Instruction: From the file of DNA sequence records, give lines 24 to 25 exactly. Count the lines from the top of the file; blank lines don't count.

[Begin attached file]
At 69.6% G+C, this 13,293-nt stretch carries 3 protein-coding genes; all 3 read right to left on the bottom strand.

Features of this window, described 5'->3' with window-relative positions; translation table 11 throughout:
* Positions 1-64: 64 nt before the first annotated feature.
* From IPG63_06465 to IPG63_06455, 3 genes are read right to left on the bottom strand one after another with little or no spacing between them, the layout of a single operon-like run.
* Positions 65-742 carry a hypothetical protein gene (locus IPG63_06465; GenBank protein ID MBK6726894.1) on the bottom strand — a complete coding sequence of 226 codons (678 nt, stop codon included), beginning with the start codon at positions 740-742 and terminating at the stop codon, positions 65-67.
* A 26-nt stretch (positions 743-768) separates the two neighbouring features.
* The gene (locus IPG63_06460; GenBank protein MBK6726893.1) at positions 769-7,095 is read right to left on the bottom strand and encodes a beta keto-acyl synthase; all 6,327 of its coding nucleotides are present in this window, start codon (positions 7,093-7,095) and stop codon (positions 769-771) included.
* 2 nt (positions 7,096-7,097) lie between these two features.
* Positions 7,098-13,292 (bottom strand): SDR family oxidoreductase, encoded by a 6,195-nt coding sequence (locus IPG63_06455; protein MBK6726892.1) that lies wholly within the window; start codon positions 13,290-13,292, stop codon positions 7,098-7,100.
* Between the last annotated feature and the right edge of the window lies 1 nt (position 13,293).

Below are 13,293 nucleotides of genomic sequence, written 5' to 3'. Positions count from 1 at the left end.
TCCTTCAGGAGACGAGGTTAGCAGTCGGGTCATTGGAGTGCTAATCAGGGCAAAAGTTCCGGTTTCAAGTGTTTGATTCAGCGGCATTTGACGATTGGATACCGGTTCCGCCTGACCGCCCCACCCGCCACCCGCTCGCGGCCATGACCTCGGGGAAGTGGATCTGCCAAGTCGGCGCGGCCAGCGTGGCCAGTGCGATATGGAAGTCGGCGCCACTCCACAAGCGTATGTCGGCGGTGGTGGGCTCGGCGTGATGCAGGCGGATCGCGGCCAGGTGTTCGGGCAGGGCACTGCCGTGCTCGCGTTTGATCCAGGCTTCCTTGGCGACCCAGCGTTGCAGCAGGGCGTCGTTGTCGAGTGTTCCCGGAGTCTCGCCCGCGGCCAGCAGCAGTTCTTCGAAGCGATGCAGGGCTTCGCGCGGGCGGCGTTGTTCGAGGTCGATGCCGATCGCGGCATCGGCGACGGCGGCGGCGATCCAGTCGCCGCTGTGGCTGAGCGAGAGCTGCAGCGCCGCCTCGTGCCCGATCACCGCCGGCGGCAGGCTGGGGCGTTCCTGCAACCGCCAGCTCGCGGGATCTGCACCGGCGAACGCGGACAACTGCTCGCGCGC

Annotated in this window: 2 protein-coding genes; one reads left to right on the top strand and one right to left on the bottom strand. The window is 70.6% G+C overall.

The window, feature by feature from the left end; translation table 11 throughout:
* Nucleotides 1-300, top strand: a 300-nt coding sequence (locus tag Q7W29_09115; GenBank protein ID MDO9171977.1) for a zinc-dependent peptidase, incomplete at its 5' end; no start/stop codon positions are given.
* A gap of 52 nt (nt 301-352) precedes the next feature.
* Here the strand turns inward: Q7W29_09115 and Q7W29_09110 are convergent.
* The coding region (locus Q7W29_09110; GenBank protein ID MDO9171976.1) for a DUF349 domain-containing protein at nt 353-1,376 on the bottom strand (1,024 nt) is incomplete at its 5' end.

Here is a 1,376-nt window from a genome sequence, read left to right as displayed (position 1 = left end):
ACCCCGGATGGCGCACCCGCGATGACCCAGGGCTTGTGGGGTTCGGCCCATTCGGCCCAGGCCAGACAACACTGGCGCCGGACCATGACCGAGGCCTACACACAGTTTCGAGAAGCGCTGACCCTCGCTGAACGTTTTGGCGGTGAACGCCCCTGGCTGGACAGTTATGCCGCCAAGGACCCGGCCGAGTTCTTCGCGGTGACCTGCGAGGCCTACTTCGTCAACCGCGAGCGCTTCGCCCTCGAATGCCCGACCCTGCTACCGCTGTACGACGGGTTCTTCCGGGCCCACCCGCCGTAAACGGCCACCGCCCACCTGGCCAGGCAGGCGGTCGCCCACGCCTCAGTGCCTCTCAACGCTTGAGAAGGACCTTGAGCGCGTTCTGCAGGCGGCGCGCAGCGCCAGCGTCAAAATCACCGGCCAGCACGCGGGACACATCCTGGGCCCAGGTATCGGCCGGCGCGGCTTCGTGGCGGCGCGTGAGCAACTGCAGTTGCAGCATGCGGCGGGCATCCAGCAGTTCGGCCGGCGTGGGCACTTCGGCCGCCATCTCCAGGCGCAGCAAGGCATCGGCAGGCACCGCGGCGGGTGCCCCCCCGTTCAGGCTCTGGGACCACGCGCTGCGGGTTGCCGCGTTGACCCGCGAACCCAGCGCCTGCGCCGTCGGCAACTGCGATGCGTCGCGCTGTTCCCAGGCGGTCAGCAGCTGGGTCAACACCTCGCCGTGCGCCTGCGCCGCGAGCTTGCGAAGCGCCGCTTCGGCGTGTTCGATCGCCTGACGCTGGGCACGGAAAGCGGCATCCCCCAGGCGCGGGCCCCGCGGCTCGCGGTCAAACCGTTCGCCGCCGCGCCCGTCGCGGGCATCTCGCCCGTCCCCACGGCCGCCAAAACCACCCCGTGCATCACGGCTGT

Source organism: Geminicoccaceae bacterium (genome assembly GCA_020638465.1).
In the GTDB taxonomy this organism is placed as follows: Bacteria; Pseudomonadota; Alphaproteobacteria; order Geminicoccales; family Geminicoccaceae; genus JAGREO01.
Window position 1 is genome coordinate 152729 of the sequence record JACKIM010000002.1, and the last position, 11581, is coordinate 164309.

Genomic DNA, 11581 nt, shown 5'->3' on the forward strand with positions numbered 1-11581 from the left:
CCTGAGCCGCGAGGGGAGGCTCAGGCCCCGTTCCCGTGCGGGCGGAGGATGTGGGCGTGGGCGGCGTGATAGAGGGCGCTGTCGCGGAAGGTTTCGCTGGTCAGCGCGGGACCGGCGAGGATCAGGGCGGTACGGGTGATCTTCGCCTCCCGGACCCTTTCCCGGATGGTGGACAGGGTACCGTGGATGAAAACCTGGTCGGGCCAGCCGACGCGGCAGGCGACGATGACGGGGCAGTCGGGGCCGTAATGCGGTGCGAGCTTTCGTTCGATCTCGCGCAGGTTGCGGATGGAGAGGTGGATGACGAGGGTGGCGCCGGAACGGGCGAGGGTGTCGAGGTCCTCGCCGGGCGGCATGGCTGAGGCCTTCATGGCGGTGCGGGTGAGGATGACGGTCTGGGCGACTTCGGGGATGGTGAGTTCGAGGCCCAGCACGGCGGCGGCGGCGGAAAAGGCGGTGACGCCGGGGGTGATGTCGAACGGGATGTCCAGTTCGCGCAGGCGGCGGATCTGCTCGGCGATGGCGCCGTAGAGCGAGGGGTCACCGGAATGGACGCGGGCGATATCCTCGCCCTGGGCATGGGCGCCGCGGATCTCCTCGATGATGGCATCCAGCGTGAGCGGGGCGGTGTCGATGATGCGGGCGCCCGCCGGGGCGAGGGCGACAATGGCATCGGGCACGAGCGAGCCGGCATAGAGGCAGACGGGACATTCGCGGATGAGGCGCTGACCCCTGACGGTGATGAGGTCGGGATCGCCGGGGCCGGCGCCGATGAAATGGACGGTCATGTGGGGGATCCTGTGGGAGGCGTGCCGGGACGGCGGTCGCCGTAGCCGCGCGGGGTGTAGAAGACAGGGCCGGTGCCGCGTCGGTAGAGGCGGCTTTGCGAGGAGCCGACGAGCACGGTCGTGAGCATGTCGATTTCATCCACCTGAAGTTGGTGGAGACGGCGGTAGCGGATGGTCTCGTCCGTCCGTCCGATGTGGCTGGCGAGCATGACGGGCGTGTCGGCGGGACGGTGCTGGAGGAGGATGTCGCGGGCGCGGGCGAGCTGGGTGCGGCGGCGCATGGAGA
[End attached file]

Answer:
Genomic DNA, 11581 nt, shown 5'->3' on the forward strand with positions numbered 1-11581 from the left:
CCTGAGCCGCGAGGGGAGGCTCAGGCCCCGTTCCCGTGCGGGCGGAGGATGTGGGCGTGGGCGGCGTGATAGAGGGCGCTGTCGCGGAAGGTTTCGCTGGTCAGCGCGGGACCGGCGAGGATCAGGGCGGTACGGGTGATCTTCGCCTCCCGGACCCTTTCCCGGATGGTGGACAGGGTACCGTGGATGAAAACCTGGTCGGGCCAGCCGACGCGGCAGGCGACGATGACGGGGCAGTCGGGGCCGTAATGCGGTGCGAGCTTTCGTTCGATCTCGCGCAGGTTGCGGATGGAGAGGTGGATGACGAGGGTGGCGCCGGAACGGGCGAGGGTGTCGAGGTCCTCGCCGGGCGGCATGGCTGAGGCCTTCATGGCGGTGCGGGTGAGGATGACGGTCTGGGCGACTTCGGGGATGGTGAGTTCGAGGCCCAGCACGGCGGCGGCGGCGGAAAAGGCGGTGACGCCGGGGGTGATGTCGAACGGGATGTCCAGTTCGCGCAGGCGGCGGATCTGCTCGGCGATGGCGCCGTAGAGCGAGGGGTCACCGGAATGGACGCGGGCGATATCCTCGCCCTGGGCATGGGCGCCGCGGATCTCCTCGATGATGGCATCCAGCGTGAGCGGGGCGGTGTCGATGATGCGGGCGCCCGCCGGGGCGAGGGCGACAATGGCATCGGGCACGAGCGAGCCGGCATAGAGGCAGACGGGACATTCGCGGATGAGGCGCTGACCCCTGACGGTGATGAGGTCGGGATCGCCGGGGCCGGCGCCGATGAAATGGACGGTCATGTGGGGGATCCTGTGGGAGGCGTGCCGGGACGGCGGTCGCCGTAGCCGCGCGGGGTGTAGAAGACAGGGCCGGTGCCGCGTCGGTAGAGGCGGCTTTGCGAGGAGCCGACGAGCACGGTCGTGAGCATGTCGATTTCATCCACCTGAAGTTGGTGGAGACGGCGGTAGCGGATGGTCTCGTCCGTCCGTCCGATGTGGCTGGCGAGCATGACGGGCGTGTCGGCGGGACGGTGCTGGAGGAGGATGTCGCGGGCGCGGGCGAGCTGGGTGCGGCGGCGCATGGAGA